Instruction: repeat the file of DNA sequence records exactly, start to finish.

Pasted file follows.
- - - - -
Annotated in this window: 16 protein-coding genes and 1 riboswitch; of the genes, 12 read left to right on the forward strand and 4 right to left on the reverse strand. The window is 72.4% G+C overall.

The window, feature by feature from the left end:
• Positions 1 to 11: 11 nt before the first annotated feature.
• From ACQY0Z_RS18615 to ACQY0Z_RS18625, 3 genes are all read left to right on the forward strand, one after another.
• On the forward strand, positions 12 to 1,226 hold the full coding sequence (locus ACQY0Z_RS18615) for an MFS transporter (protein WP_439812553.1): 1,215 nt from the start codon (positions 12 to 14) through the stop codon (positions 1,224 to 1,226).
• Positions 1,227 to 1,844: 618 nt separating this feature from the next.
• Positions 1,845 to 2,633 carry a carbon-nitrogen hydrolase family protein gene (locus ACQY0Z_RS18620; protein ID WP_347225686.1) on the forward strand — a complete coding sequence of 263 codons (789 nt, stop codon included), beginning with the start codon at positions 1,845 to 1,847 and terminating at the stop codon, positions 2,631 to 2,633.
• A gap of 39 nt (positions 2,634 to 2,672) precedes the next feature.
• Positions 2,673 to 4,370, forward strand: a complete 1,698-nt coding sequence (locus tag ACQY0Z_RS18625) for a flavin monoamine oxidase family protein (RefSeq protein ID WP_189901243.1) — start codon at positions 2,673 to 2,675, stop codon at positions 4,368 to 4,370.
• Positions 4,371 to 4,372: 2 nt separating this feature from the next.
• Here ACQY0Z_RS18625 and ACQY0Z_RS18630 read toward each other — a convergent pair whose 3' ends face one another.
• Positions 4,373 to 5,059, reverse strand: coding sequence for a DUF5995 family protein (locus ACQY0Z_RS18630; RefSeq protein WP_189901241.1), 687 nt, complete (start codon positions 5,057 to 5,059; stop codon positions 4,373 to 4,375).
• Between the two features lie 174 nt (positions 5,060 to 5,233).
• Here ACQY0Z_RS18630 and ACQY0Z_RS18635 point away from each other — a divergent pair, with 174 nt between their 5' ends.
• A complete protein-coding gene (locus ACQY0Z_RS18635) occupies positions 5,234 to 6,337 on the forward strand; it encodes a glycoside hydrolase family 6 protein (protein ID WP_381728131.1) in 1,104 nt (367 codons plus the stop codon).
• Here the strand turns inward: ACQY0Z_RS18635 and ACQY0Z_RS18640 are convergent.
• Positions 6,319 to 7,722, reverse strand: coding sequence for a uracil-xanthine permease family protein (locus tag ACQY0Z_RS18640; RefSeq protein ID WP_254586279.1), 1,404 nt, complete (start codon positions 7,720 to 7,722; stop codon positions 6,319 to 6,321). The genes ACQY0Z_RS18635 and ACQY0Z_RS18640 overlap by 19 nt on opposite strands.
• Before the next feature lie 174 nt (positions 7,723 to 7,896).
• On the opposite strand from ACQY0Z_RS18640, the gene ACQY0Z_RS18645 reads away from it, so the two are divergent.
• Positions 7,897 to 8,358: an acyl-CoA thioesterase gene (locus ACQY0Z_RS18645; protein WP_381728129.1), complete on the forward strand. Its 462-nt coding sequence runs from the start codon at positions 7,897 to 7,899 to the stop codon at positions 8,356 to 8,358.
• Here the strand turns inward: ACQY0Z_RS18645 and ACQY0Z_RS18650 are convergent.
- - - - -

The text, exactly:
Annotated in this window: 16 protein-coding genes and 1 riboswitch; of the genes, 12 read left to right on the forward strand and 4 right to left on the reverse strand. The window is 72.4% G+C overall.

The window, feature by feature from the left end:
• Positions 1 to 11: 11 nt before the first annotated feature.
• From ACQY0Z_RS18615 to ACQY0Z_RS18625, 3 genes are all read left to right on the forward strand, one after another.
• On the forward strand, positions 12 to 1,226 hold the full coding sequence (locus ACQY0Z_RS18615) for an MFS transporter (protein WP_439812553.1): 1,215 nt from the start codon (positions 12 to 14) through the stop codon (positions 1,224 to 1,226).
• Positions 1,227 to 1,844: 618 nt separating this feature from the next.
• Positions 1,845 to 2,633 carry a carbon-nitrogen hydrolase family protein gene (locus ACQY0Z_RS18620; protein ID WP_347225686.1) on the forward strand — a complete coding sequence of 263 codons (789 nt, stop codon included), beginning with the start codon at positions 1,845 to 1,847 and terminating at the stop codon, positions 2,631 to 2,633.
• A gap of 39 nt (positions 2,634 to 2,672) precedes the next feature.
• Positions 2,673 to 4,370, forward strand: a complete 1,698-nt coding sequence (locus tag ACQY0Z_RS18625) for a flavin monoamine oxidase family protein (RefSeq protein ID WP_189901243.1) — start codon at positions 2,673 to 2,675, stop codon at positions 4,368 to 4,370.
• Positions 4,371 to 4,372: 2 nt separating this feature from the next.
• Here ACQY0Z_RS18625 and ACQY0Z_RS18630 read toward each other — a convergent pair whose 3' ends face one another.
• Positions 4,373 to 5,059, reverse strand: coding sequence for a DUF5995 family protein (locus ACQY0Z_RS18630; RefSeq protein WP_189901241.1), 687 nt, complete (start codon positions 5,057 to 5,059; stop codon positions 4,373 to 4,375).
• Between the two features lie 174 nt (positions 5,060 to 5,233).
• Here ACQY0Z_RS18630 and ACQY0Z_RS18635 point away from each other — a divergent pair, with 174 nt between their 5' ends.
• A complete protein-coding gene (locus ACQY0Z_RS18635) occupies positions 5,234 to 6,337 on the forward strand; it encodes a glycoside hydrolase family 6 protein (protein ID WP_381728131.1) in 1,104 nt (367 codons plus the stop codon).
• Here the strand turns inward: ACQY0Z_RS18635 and ACQY0Z_RS18640 are convergent.
• Positions 6,319 to 7,722, reverse strand: coding sequence for a uracil-xanthine permease family protein (locus tag ACQY0Z_RS18640; RefSeq protein ID WP_254586279.1), 1,404 nt, complete (start codon positions 7,720 to 7,722; stop codon positions 6,319 to 6,321). The genes ACQY0Z_RS18635 and ACQY0Z_RS18640 overlap by 19 nt on opposite strands.
• Before the next feature lie 174 nt (positions 7,723 to 7,896).
• On the opposite strand from ACQY0Z_RS18640, the gene ACQY0Z_RS18645 reads away from it, so the two are divergent.
• Positions 7,897 to 8,358: an acyl-CoA thioesterase gene (locus ACQY0Z_RS18645; protein WP_381728129.1), complete on the forward strand. Its 462-nt coding sequence runs from the start codon at positions 7,897 to 7,899 to the stop codon at positions 8,356 to 8,358.
• Here the strand turns inward: ACQY0Z_RS18645 and ACQY0Z_RS18650 are convergent.